Once a termite colony is established, homeowners may be able to stop it from growing using chemicals, but they probably can't eradicate it completely. That's a job for a pest control company. To prevent things from getting to the point where a professional pest control service is needed, homeowners can take several preventative measures:
- Keep the area around the foundation free of moisture by repairing plumbing leaks and diverting runoff from the roof and air conditioner drain lines away from the house.
- Maintain an 18-inch spacing between the soil and any wooden parts of the house.
- Keep the foundation, fascia, window and door casings, skirting boards, and weatherstripping in good repair and check regularly for signs of activity, which could include mud tubes, stray insects, and weakened wood. You can check areas of suspected activity by poking a screwdriver into the wood; if it goes in freely with little resistance, there is probably deterioration from termites.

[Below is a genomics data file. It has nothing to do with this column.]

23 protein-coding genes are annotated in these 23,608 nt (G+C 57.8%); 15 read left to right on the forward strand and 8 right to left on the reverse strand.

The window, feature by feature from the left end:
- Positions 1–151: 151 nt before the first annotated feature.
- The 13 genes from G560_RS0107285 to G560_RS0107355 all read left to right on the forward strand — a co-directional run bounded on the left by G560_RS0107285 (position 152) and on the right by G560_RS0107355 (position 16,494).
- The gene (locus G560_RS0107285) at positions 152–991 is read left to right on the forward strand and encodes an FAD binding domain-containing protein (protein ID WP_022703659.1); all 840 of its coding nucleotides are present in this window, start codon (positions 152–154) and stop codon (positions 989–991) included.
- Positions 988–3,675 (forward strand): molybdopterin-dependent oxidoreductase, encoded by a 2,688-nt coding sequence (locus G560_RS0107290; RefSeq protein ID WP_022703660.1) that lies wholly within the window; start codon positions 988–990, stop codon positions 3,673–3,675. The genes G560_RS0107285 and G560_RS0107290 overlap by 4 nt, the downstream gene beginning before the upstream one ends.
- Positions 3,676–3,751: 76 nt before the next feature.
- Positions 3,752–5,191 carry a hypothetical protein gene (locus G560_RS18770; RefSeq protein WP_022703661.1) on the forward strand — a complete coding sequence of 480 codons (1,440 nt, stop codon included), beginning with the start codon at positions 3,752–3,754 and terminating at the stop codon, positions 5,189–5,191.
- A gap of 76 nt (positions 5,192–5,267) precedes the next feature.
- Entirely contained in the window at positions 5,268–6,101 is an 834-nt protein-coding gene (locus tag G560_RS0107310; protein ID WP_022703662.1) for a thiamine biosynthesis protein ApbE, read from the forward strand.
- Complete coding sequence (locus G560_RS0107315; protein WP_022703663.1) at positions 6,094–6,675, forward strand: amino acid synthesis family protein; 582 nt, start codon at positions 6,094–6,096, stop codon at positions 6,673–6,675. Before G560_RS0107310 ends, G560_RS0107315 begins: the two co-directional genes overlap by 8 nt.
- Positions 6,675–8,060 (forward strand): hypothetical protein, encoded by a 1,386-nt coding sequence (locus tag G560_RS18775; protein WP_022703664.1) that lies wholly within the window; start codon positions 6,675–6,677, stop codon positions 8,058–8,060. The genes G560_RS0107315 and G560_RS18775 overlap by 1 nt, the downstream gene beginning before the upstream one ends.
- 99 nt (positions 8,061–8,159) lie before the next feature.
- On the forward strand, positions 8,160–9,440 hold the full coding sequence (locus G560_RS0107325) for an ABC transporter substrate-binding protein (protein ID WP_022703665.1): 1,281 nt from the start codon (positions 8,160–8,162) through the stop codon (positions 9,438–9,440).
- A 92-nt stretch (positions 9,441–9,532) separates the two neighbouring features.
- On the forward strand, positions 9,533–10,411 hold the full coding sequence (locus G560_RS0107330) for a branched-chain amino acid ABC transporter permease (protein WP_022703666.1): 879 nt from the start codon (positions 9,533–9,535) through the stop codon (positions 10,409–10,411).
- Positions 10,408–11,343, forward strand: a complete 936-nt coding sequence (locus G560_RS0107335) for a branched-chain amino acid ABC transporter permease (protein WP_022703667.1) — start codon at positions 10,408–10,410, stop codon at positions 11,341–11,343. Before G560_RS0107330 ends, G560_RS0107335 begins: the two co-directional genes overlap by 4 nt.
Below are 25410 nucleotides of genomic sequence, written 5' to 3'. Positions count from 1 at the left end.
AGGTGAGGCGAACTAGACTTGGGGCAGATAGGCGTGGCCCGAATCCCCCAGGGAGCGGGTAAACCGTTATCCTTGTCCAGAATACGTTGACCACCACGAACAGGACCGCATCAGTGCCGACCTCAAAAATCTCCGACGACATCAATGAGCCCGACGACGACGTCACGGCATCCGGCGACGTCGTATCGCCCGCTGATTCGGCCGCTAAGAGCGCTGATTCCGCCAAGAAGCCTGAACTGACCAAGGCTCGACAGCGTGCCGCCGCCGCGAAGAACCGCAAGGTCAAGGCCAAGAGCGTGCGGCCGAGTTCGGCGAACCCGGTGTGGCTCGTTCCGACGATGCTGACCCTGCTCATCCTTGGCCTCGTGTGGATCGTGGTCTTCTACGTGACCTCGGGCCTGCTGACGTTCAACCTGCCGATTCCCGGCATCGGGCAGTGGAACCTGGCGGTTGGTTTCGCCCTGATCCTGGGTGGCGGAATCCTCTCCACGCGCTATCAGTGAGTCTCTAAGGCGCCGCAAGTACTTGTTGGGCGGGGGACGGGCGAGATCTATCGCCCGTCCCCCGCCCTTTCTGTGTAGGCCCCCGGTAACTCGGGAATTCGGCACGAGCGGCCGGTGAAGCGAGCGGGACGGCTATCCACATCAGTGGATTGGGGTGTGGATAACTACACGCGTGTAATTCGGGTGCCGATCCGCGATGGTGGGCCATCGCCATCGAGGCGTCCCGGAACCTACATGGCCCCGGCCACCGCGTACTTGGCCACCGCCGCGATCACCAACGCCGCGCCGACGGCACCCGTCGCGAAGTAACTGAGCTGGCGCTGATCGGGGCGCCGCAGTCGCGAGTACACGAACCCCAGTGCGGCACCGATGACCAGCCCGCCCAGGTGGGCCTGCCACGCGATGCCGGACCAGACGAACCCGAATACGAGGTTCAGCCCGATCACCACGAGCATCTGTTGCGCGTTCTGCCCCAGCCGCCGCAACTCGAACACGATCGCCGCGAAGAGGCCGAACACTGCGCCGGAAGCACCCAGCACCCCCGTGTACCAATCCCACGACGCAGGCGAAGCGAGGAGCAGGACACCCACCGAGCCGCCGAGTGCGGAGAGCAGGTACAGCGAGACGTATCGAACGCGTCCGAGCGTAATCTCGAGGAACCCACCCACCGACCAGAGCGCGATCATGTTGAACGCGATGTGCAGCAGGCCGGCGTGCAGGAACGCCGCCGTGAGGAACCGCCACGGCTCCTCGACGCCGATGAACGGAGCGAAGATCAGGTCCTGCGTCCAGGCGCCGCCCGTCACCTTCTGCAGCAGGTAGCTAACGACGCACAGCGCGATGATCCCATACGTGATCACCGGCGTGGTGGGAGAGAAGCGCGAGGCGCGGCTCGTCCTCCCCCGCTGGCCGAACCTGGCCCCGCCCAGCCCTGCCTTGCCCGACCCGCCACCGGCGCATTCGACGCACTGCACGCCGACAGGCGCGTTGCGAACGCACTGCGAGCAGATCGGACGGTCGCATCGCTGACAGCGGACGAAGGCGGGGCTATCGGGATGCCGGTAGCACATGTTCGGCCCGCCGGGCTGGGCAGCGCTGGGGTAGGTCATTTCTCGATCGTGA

- Move woodpiles at least 20 feet away from the house and keep the area around the foundation clean.
- Strategically use your garden to deter termites by planting things like mint or veviter grass, which termites dislike.
- Schedule a yearly termite inspection with a local pest control company.
Do Termites Cause Damage/Spread Disease?
While termites cause extensive damage to wooden structures, they aren't known to carry disease, and while they may bite when disturbed, they have no venom, and the bite usually isn't very painful. Some people may suffer allergic reactions in homes infested by termites, but it's usually due to wood dust, frass, other byproducts of termite activity, or chemicals used in termite treatment.
If you have a termite infestation in the garden, it's usually because the colony has found a good source of cellulose — often an old tree stump or tree root. Termites sometimes attack plants, so it makes sense to get rid of them, but you'll have a hard time rooting out the colony by yourself. You can try to control it by digging it up or spreading mulch laced with orange oil, DE, or boric acid, especially around old dead trees, which are favorite feeding places. If you want to eliminate the colony once and for all, though, you'll probably need professional help.